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Russia Declines Allegation Reports Alleging Its Meddling in The U.S. Elections

Special Counsel Robert Mueller is investigating whether the Trump campaign colluded with Russia to influence the 2016 election

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Kremlin spokesman Dmitry Peskov attends a meeting of Russian President Vladimir Putin at the Kremlin in Moscow. VOA

The size and scope of Russia’s efforts to interfere in the 2016 U.S. presidential election was far more extensive and thorough than previously understood, according to two newly released reports.

The reports that emerged this week support conclusions by the U.S. intelligence community — and published in an unclassified January 2017 report — that the goal of all of Russia’s meddling in the months leading up to the 2016 elections was to get their preferred candidate elected president of the United States.

“What is clear is that all of the messaging clearly sought to benefit the Republican Party and specifically Donald Trump,” according to the report by Oxford University’s Computational Propaganda Project and network analysis firm Graphika.

Russia on Tuesday rejected the allegations in the two reports. Kremlin spokesman Dmitry Peskov called the accusations baseless.

The findings, as first reported by The Washington Post, said Russians working for a group called the Internet Research Agency (IRA) began experimenting with social media to influence local elections in 2009 and expanded its operations to U.S. elections in 2013 using Twitter.

 

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A view of a business center Internet Research Agency, known as the so-called troll factory’s new office, in St. Petersburg, Russia. VOA

It gradually added other popular social media sites to its campaign, including YouTube, Facebook and Instagram, using race and social issues such as gun rights, immigration and police brutality, to sow division and discontent.

 

“Conservative and right-wing voters were actively encouraged to get behind Trump’s campaign,” according to the report by Oxford and Graphika. “Other voters were encouraged to boycott the election, abstain from voting for Clinton, or to spread cynicism about participating in the election in general.”

Russia’s IRA activity also sought out African-American voters in particular with advertising on Facebook and Instagram and with video content on YouTube.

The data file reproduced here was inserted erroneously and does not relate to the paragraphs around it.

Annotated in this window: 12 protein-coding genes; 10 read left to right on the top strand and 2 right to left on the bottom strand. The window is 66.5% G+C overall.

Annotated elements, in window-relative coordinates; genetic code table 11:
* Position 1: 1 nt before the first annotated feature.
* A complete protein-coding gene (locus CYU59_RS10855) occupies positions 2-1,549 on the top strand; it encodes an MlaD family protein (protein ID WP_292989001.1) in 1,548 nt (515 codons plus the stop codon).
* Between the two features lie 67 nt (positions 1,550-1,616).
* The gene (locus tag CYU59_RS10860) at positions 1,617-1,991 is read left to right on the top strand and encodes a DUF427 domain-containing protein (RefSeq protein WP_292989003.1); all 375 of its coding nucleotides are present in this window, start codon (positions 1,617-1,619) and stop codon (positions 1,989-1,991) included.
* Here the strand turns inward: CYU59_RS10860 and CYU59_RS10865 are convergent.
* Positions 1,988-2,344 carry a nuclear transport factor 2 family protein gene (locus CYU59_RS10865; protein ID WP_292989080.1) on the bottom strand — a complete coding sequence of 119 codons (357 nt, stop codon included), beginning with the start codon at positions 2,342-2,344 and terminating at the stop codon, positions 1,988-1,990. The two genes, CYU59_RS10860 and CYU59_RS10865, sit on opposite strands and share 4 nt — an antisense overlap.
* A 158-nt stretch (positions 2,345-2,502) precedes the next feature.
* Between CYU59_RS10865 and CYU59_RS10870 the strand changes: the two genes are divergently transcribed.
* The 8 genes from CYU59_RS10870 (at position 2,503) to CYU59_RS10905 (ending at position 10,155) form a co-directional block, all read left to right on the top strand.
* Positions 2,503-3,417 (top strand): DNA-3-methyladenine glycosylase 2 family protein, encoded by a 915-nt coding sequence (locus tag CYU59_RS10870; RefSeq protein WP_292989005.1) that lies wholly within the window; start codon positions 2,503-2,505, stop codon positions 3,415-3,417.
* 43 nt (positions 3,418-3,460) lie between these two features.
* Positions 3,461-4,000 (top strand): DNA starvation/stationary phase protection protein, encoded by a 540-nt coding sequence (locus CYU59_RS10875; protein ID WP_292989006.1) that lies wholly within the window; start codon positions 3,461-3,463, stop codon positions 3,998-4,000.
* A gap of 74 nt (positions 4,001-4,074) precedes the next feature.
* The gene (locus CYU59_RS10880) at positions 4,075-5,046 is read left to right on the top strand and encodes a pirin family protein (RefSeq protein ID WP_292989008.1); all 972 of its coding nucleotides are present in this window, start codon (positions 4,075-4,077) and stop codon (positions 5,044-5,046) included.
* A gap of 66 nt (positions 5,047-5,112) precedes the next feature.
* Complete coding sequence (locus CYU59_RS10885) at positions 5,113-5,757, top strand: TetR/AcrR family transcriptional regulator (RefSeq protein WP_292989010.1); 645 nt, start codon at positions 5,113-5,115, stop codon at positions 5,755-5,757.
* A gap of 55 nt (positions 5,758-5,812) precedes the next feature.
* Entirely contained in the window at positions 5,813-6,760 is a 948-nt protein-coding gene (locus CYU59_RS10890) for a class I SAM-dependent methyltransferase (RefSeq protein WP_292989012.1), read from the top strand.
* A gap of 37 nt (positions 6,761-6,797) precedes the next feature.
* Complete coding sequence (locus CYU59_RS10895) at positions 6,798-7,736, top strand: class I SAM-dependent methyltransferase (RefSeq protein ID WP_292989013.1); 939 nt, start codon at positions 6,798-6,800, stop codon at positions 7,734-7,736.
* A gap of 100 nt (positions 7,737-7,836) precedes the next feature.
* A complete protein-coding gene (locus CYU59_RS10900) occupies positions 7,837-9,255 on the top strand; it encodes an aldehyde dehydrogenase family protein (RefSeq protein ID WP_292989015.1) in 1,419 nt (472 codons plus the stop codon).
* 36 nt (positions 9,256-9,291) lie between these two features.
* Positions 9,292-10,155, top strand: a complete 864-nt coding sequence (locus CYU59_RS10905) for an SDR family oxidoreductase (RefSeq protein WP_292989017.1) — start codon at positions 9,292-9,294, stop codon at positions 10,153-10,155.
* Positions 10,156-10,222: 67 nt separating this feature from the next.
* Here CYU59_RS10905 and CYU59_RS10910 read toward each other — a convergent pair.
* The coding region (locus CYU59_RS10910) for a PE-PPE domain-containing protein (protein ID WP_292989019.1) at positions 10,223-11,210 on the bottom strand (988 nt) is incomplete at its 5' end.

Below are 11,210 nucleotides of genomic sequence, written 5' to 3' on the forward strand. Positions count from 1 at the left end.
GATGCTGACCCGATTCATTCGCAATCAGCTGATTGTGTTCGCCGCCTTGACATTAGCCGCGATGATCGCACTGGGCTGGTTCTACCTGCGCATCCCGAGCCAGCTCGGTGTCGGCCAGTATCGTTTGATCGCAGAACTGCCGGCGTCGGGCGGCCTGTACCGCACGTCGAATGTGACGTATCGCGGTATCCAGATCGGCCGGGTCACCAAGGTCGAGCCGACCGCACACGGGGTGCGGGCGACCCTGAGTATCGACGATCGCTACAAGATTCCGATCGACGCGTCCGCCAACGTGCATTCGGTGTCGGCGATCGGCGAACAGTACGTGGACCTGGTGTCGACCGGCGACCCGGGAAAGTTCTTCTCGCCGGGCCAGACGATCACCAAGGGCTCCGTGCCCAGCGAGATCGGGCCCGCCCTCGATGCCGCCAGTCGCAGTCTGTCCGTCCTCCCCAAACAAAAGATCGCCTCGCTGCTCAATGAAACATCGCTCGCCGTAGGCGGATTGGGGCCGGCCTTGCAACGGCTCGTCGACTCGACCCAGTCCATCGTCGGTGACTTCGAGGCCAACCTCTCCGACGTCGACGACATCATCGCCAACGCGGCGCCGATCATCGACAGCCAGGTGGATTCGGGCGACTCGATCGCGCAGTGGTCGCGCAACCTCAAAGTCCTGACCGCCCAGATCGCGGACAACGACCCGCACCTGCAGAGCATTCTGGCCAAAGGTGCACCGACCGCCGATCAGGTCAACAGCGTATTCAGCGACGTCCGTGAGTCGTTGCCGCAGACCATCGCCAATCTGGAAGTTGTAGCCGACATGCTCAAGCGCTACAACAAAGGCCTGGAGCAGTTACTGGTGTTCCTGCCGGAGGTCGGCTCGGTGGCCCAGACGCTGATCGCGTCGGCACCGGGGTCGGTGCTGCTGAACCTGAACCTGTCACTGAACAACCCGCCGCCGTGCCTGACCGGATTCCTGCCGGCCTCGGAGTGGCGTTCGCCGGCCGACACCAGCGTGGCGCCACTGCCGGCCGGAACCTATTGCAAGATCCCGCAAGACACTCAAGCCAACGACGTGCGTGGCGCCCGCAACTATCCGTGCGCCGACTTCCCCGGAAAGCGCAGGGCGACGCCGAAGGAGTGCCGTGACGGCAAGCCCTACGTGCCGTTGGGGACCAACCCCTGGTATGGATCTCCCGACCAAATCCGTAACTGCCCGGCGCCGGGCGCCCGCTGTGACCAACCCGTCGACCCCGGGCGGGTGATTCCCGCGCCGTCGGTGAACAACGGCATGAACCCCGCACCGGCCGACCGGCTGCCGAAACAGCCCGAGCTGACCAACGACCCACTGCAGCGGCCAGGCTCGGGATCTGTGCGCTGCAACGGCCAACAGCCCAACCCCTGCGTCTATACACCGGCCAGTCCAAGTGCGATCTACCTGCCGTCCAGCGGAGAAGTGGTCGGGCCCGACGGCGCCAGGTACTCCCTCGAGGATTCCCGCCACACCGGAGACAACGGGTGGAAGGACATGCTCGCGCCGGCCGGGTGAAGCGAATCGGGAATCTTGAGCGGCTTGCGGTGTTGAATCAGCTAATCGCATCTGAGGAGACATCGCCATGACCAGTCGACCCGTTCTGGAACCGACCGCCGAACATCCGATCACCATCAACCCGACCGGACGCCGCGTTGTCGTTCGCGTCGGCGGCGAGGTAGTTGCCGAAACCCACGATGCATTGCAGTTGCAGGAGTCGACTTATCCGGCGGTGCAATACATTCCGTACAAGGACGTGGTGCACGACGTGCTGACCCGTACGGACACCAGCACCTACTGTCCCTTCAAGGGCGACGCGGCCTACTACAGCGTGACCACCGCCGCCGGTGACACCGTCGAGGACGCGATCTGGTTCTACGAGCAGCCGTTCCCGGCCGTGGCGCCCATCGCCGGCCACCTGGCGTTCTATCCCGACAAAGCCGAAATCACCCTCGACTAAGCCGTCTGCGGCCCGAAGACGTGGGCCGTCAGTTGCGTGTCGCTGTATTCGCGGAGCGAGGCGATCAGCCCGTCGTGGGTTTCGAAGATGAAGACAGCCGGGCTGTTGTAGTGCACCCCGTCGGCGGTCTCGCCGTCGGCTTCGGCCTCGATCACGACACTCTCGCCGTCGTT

“Most of the interest-based targeting focused on African-American communities and interests,” the second report by the cybersecurity firm New Knowledge showed.

“Messaging to African-Americans sought to divert their political energy away from established political institutions by preying on anger with structural inequalities faced by African-Americans, including police violence, poverty and disproportionate levels of incarceration,” the Oxford University-Graphika report added. “These campaigns pushed a message that the best way to advance the cause of the African-American community was to boycott the election and focus on other issues instead.”

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Former Donald Trump presidential campaign adviser George Papadopoulos, center, who triggered the Russia investigation, leaves federal court with wife Simona Mangiante, on Sept. 7, 2018, in Washington. VOA

 

Other groups such as liberals, women, Muslims, Latinos and veterans were also targeted with similar messages either appealing to their politics or trying to discourage them from voting.

This newly released data demonstrates how aggressively Russia sought to divide Americans by race, religion and ideology, and how the IRA actively worked to erode trust in our democratic institutions,” Senate Intelligence Committee Chairman Richard Burr, a Republican, said in a statement Monday. “Most troublingly, it shows that these activities have not stopped.”